Keke Palmer explodes, while the story of racism implodes.
Keke Palmer has made a name for herself with a number of movies from “Akeelah and the Bee” to “Ice Age: Continental Drift” to “Hustlers,” well as as the songs she sings. And even she had a fresh contribution to the “Big Mouth” series as the voice of Rochelle the love bug.
She now delivers an entertaining performance in “Alice,” which represents modern day racism with a Pam Grier spin that makes it into a new genre. Writer/director Krystin Ver Linden wants to make her film debut with the right dialogue and versatility, but this type of genre, which she’s trying to express, is off to a slow start.
Palmer is Alice, a slave in Antebellum, who marries Jospeh (Gaius Charles) in secrecy, deals with her ruthless owner Paul Bennett (Jonny Lee Miller), and escapes from the plantation. Only this time, she finds herself on a highway in 1973 with an African-American truck driver and former Black Panther named Frank (Common), who brings her to his place.
Given her status, she’s unfamiliar with lighters, trucks, sandwiches with mustard, TV sets (“Are they small people?” she asks), and the diversity that begins to take place. She starts to learn about the Emancipation Proclamation, the Black Panther Party, and all this time, she has been free.
She looks up Rachel Bennett (Alicia Witt), the wife of Paul, in the phonebook, and decides to confront her for leaving Alice and her friends and family to suffer at the plantation. That’s when she decides to become Pam Grier meets Harriet Tubman to free them.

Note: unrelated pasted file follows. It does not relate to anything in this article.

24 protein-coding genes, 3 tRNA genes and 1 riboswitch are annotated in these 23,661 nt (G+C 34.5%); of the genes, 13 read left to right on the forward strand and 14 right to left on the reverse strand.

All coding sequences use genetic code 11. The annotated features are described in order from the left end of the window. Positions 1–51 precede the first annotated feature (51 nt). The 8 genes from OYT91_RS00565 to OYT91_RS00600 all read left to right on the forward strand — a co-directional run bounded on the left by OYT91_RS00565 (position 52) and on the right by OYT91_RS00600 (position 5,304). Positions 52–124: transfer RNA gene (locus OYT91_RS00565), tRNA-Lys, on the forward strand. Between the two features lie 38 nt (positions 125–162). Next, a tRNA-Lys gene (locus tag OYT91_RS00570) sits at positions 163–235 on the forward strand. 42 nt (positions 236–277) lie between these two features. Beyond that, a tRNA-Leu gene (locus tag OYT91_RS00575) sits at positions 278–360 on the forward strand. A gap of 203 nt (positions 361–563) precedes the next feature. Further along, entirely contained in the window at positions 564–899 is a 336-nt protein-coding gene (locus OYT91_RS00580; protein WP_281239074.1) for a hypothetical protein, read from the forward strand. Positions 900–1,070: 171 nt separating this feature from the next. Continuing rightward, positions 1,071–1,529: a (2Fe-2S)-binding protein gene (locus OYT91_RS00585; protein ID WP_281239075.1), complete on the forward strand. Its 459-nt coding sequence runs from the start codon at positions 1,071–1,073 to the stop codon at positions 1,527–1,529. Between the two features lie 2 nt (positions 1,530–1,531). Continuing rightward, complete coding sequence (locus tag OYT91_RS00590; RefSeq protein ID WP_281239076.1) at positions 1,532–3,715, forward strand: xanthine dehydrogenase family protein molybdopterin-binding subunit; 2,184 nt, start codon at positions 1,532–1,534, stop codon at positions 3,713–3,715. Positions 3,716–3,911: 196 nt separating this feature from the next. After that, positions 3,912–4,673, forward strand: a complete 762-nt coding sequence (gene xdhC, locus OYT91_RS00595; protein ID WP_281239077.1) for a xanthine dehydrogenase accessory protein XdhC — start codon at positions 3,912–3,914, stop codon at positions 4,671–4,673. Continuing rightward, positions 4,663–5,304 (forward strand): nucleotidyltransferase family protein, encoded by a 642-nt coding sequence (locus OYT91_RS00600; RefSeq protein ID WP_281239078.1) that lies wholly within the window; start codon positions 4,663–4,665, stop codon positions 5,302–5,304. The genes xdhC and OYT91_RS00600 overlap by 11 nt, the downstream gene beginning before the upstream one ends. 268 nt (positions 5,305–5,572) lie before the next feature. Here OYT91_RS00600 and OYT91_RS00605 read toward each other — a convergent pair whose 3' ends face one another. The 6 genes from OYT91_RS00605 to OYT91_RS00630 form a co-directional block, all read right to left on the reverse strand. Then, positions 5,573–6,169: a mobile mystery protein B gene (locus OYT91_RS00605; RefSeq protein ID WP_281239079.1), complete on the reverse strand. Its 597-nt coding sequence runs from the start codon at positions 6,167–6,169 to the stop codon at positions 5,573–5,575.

“Alice” wants to be poetic and brave in its representation of what’s wrong with society, but it doesn’t have there kind of story structure it deserves. Jordan Peele expressed racism in “Get Out,” Spike Lee expressed it in almost all his movies, Boots Riley expressed it in “Sorry to Bother You,” and now Krystin Ver Linden tries to live up to their expectations. If only she could have delve deeper inside what society has wrought on innocent people.
Palmer adapts from one surrounding to the next, and her acting is versatile in the ways she goes from a meek slave to a strong woman. Common is also an activist, and I met him when he discussed his views years ago, so he’s able to merge his real-life goals with his acting. These two have a chemistry that nearly reminded me of John David Washington and Laura Harrier’s in “BlacKkKlansmann,” and both movies fight with the times, and acknowledge that history has a way of repeating itself. But “BlacKkKlansmann” is the better movie to see, because of how pulsating and provocative it was, whereas “Alice” is more about style and dialogue than its true nature.
The best moment in the movie, at the very least, is when Alice confronts Rachel and her little boy at a diner, and when the kid asks Alice to bring him food, she turns him down. It’s not often we get to see an African-American adult criticize a racist white kid, Palmer handles the situation quite well. But that’s all there is to it. The rest of the film relies on its most predictable pay-off, which makes white people the villains. I support the African-American community, because I’m not prejudice, and I can’t imagine what they went through and are going through. But I want them to understand that not every white person is awful.
Ever since it premiered at the Sundance Film Festival, I had to process my reactions. It has a nice idea by combining the qualities of Pam Grier and Harriet Tubman, but it’s not much of a perfect movie. It’s more of a teaser for upcoming movies about fighting racism with that combination.
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